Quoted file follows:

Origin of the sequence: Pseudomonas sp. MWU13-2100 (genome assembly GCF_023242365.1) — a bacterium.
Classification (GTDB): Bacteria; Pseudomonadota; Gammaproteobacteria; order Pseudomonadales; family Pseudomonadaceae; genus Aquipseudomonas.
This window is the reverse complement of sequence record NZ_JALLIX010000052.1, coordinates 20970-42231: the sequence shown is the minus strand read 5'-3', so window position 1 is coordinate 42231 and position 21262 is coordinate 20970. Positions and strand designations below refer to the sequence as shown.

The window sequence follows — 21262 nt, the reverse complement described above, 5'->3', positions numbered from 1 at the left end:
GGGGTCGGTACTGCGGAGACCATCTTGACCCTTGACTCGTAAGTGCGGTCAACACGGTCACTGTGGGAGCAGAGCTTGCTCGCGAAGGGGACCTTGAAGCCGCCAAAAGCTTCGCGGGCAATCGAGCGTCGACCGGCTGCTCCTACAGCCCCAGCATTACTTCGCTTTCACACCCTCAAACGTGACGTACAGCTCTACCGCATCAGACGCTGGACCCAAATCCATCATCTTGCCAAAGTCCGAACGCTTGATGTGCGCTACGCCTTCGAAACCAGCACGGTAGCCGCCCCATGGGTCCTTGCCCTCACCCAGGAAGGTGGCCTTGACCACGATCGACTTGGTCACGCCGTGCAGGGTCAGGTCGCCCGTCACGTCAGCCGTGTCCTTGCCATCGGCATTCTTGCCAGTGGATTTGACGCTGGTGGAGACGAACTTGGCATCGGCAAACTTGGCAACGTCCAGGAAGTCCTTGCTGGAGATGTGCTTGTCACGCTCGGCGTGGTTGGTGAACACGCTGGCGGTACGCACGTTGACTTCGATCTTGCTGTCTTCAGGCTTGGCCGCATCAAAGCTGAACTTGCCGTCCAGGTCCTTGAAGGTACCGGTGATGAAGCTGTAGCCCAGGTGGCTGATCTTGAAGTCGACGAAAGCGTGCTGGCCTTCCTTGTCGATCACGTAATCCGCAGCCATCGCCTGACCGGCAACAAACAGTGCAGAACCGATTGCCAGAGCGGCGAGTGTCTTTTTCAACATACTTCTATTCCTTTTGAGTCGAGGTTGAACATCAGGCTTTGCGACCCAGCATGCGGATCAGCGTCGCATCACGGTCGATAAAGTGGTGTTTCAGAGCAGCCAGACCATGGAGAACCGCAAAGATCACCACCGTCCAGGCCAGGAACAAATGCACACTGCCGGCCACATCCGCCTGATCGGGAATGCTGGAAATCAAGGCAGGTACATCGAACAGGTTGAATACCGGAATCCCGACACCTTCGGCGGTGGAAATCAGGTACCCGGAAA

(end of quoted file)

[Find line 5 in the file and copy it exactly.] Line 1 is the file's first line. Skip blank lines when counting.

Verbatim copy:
GGGGTCGGTACTGCGGAGACCATCTTGACCCTTGACTCGTAAGTGCGGTCAACACGGTCACTGTGGGAGCAGAGCTTGCTCGCGAAGGGGACCTTGAAGCCGCCAAAAGCTTCGCGGGCAATCGAGCGTCGACCGGCTGCTCCTACAGCCCCAGCATTACTTCGCTTTCACACCCTCAAACGTGACGTACAGCTCTACCGCATCAGACGCTGGACCCAAATCCATCATCTTGCCAAAGTCCGAACGCTTGATGTGCGCTACGCCTTCGAAACCAGCACGGTAGCCGCCCCATGGGTCCTTGCCCTCACCCAGGAAGGTGGCCTTGACCACGATCGACTTGGTCACGCCGTGCAGGGTCAGGTCGCCCGTCACGTCAGCCGTGTCCTTGCCATCGGCATTCTTGCCAGTGGATTTGACGCTGGTGGAGACGAACTTGGCATCGGCAAACTTGGCAACGTCCAGGAAGTCCTTGCTGGAGATGTGCTTGTCACGCTCGGCGTGGTTGGTGAACACGCTGGCGGTACGCACGTTGACTTCGATCTTGCTGTCTTCAGGCTTGGCCGCATCAAAGCTGAACTTGCCGTCCAGGTCCTTGAAGGTACCGGTGATGAAGCTGTAGCCCAGGTGGCTGATCTTGAAGTCGACGAAAGCGTGCTGGCCTTCCTTGTCGATCACGTAATCCGCAGCCATCGCCTGACCGGCAACAAACAGTGCAGAACCGATTGCCAGAGCGGCGAGTGTCTTTTTCAACATACTTCTATTCCTTTTGAGTCGAGGTTGAACATCAGGCTTTGCGACCCAGCATGCGGATCAGCGTCGCATCACGGTCGATAAAGTGGTGTTTCAGAGCAGCCAGACCATGGAGAACCGCAAAGATCACCACCGTCCAGGCCAGGAACAAATGCACACTGCCGGCCACATCCGCCTGATCGGGAATGCTGGAAATCAAGGCAGGTACATCGAACAGGTTGAATACCGGAATCCCGACACCTTCGGCGGTGGAAATCAGGTACCCGGAAA